At CES in Las Vegas, the Italy of cars is that of style

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At the Consumer Electronic Show in Las Vegas, the Italy of the automotive industry is above all that of style as confirmed by the presence of Pininfarina, moreover 76% owned by the Indians of Mahindra & Mahindra, of Italdesign, which is part of the Volkswagen group , and of Roberto Piatti’s Torino Design.


The Piedmont of the Italdesign capsule transport project also involves Giovanni Blandina’s Easyrain and the Turin Polytechnic. The concept is called Climb-E and, as the name suggests, is also intended for vertical mobility. The idea, to simplify, is that even before moving, people have their own spaces, which Italdesign imagines for the moment as 4-seater modules almost 4 meters long and 218 centimeters high. When they are stationary they can become spaces that can be used as offices or rooms used for the most diverse uses (from show cooking to massages, from health visits to dental care) but when they move they are cockpits. The ownership of the capsules is “private”, while the skids, the electric platforms to which they are hooked up for travel, are shared. Each trip must be booked, but thanks to the special freight elevators of the German Schindler (another company involved in the visionary project), those interested do not have to move, because all movements take place independently. On the road, the skids are capable of traveling with zero emissions up to a maximum speed of 120 hours per hour. The declared range is 320 kilometers with a power of 80 kW thanks to the four units positioned on the two axles (one per wheel). Climb-E is the evolution of sustainable urban mobility, which for Italdesign will no longer be about “proximity” but about “continuity”. In practice, for example, from home to the office (even on the twentieth floor) without ever moving from where you are.


Holon, the electric mover designed by Pininfarina for the start-up of Benteler Automotive, a subsidiary of the German company of the Benteler family (which however registered it in Austria), is a shuttle without a driver in which “every detail is designed to make passengers feel more comfortable and safer than any other mode of transport”, summarizes Silvio Pietro Angori, CEO of Pininfarina. It is a means designed to provide answers to the growing demand for personalized mobility of the future. The hypothesis is that it could also be used for scheduled public services, but its characteristics seem functional for those “on request” such as ride pooling or raid hailing. The shuttle can accommodate up to 15 people: it is 4.8 meters long, 2.3 wide and 2.8 high. It can travel up to 60 per hour and has a maximum range of 290 kilometers. It has electric double-wing doors with photoelectric sensors, automatic ramp with lowering function, automatic wheelchair fastening, information in Braille and audio-visual guidance: the Holon aims to be an absolutely inclusive mover. The start-up has anticipated that it will test it in Hamburg, Germany, together with the city’s largest transport company, the Hochbahn, and that the start of series production is planned for the end of 2025 in the United States. This operation also involves other subjects, such as the Israeli Mobileye and the American Cognizant Mobility.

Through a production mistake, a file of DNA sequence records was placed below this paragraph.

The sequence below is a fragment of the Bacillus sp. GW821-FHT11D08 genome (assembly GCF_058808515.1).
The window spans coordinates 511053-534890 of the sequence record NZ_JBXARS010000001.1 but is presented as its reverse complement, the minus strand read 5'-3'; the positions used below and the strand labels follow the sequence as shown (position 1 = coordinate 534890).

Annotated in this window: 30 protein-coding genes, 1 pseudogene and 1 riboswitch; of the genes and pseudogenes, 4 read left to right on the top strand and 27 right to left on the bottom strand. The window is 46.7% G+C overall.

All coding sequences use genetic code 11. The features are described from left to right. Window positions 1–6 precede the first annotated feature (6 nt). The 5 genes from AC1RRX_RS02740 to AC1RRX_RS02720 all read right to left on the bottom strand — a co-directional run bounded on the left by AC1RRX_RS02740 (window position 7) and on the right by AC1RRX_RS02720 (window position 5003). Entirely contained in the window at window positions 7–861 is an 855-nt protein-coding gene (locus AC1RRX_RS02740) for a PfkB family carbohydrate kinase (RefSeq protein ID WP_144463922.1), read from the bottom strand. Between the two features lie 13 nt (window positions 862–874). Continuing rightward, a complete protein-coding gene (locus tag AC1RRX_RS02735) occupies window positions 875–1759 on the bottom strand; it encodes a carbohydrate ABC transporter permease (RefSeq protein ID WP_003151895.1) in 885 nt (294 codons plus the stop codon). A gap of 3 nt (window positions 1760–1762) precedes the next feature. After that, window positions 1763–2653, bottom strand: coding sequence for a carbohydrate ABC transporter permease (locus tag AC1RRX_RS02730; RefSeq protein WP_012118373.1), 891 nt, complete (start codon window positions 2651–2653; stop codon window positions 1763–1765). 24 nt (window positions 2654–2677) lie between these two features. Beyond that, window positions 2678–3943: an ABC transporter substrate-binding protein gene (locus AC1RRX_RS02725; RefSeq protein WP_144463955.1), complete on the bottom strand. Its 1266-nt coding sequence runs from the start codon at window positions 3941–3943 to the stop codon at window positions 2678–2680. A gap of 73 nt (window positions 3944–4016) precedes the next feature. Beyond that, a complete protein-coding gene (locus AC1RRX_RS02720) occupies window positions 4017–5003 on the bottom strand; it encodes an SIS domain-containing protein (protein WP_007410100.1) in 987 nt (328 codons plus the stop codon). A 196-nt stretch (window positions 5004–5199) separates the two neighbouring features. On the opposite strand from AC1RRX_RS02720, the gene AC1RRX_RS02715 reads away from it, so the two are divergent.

The Nevada event was a new catwalk for the cars designed by Roberto Piatti’s Torino Design, which the ambitious Vietnamese VinFast is taking to the big motor shows: the last time it was in Los Angeles, in the autumn. At the CES in Las Vegas, it formalized the characteristics of the VF6 and VF7 electric models, which will have a range of between 390 and 430 kilometres.


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